It is difficult to photograph the process without someone standing over your shoulder with a camera, a luxury I do not have. I do want to illustrate certain principles about shaping the trouser so I will make an effort, but I don't think I could document the whole process, which would fill up the pages of a very large book. Perhaps some day I will try to entice David to come back up here to do a book/video collaboration….. In the meantime I'll post as much as I can usefully shoot on my own. I'm not sure how many fittings- I usually try it on to check the fit throughout the process rather than having a few formal fittings as such; again, a challenge to do on my own, even with a 3-way mirror.

    And as for not putting the back trouser pockets, I don't use the lower front jacket pockets either, and they also distract from the flow of the stripe- would you have me omit them as well? 🙂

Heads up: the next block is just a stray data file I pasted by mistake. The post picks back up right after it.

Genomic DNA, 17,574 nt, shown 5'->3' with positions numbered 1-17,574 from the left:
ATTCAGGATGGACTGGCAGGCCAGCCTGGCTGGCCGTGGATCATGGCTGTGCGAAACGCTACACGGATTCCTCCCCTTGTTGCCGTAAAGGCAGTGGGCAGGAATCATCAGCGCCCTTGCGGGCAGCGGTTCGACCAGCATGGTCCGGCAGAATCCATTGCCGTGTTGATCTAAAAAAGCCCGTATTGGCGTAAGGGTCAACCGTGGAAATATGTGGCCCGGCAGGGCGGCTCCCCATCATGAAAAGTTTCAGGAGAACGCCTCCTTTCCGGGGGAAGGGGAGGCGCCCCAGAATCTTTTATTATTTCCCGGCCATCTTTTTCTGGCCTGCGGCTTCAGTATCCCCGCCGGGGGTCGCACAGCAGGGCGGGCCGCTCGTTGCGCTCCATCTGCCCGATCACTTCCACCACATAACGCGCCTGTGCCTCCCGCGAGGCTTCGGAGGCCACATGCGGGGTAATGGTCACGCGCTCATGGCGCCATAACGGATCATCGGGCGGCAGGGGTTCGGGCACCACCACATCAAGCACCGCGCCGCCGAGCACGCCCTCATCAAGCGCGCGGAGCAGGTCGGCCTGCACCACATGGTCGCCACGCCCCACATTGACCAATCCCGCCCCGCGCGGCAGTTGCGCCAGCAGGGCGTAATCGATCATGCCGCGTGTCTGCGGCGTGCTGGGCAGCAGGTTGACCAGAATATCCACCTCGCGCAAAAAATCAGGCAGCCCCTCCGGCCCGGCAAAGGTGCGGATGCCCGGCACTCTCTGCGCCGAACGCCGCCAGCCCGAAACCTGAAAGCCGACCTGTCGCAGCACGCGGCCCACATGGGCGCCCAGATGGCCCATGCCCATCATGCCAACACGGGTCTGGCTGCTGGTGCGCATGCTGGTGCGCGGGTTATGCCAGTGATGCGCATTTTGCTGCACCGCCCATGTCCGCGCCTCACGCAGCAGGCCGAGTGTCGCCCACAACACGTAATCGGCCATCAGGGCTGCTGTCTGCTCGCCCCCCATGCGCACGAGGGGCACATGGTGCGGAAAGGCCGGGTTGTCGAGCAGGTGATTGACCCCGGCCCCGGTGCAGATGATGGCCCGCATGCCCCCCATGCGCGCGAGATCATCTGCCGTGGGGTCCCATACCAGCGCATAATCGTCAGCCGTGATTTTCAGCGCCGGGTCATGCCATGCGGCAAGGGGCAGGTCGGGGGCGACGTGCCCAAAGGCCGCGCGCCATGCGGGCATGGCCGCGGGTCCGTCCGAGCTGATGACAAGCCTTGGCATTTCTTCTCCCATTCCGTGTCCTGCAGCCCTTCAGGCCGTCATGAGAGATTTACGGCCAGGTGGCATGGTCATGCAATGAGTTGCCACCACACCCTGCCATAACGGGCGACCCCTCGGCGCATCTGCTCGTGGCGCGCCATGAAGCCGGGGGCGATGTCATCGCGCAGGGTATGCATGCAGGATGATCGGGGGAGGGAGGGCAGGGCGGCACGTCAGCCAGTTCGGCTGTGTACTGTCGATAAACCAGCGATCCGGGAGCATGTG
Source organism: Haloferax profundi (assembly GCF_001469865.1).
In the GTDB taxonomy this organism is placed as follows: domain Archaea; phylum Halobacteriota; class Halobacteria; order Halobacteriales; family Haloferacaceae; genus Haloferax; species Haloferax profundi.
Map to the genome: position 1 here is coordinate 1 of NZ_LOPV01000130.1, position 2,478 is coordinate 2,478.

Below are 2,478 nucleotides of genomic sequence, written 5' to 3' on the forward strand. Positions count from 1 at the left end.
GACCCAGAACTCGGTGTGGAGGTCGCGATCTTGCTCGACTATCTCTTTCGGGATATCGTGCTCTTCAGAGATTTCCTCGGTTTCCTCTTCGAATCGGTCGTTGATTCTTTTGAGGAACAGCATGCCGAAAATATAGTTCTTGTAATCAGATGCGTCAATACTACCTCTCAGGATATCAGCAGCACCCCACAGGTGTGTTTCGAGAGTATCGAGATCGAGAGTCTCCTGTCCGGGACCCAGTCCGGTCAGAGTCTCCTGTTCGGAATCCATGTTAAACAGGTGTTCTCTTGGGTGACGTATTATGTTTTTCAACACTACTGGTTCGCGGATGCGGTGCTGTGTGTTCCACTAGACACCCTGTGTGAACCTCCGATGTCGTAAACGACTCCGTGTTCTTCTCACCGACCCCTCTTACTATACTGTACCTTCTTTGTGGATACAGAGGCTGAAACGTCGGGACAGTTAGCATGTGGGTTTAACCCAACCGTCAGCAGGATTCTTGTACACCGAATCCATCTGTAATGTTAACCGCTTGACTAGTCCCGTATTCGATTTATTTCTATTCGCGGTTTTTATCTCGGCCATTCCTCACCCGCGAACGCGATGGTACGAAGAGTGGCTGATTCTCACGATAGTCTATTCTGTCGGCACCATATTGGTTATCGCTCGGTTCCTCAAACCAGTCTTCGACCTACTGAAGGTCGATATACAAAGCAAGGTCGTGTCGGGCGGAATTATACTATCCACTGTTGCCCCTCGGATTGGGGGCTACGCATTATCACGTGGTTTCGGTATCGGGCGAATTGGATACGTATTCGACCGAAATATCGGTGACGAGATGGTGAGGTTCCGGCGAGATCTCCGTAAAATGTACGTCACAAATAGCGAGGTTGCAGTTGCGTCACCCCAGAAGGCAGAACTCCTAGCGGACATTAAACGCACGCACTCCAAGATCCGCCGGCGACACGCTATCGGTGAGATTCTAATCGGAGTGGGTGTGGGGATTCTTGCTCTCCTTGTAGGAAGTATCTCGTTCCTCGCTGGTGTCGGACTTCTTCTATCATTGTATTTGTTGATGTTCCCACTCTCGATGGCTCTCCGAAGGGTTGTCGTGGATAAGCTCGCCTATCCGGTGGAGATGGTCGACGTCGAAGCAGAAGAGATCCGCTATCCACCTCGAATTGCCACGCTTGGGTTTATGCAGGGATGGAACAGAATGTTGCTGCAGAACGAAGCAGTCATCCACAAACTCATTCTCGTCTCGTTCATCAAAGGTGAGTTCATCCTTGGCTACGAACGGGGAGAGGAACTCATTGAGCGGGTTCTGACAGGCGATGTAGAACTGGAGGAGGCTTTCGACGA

6. Of course not! With hip pockets on either side of your trousers, four vest pockets (if you wear one),
    three to four jetted pockets inside your jacket (two
    large at breast level, the other(s) small at waist
    level), and two jetted/flap lower front jacket pockets, that's a fair amoount of storage room. Oops, forgot to mention a barchetta, or little boat-shaped breast pocket, for a silk square. Purely decorative, of course, and preferable to parking your glasses there. Like you, Jeffery, I don't use the lower front jacket pockets. They come from a tailor closed, and that's the way they remain. On a tweed or check odd jacket, I might open them, but not on a town suit.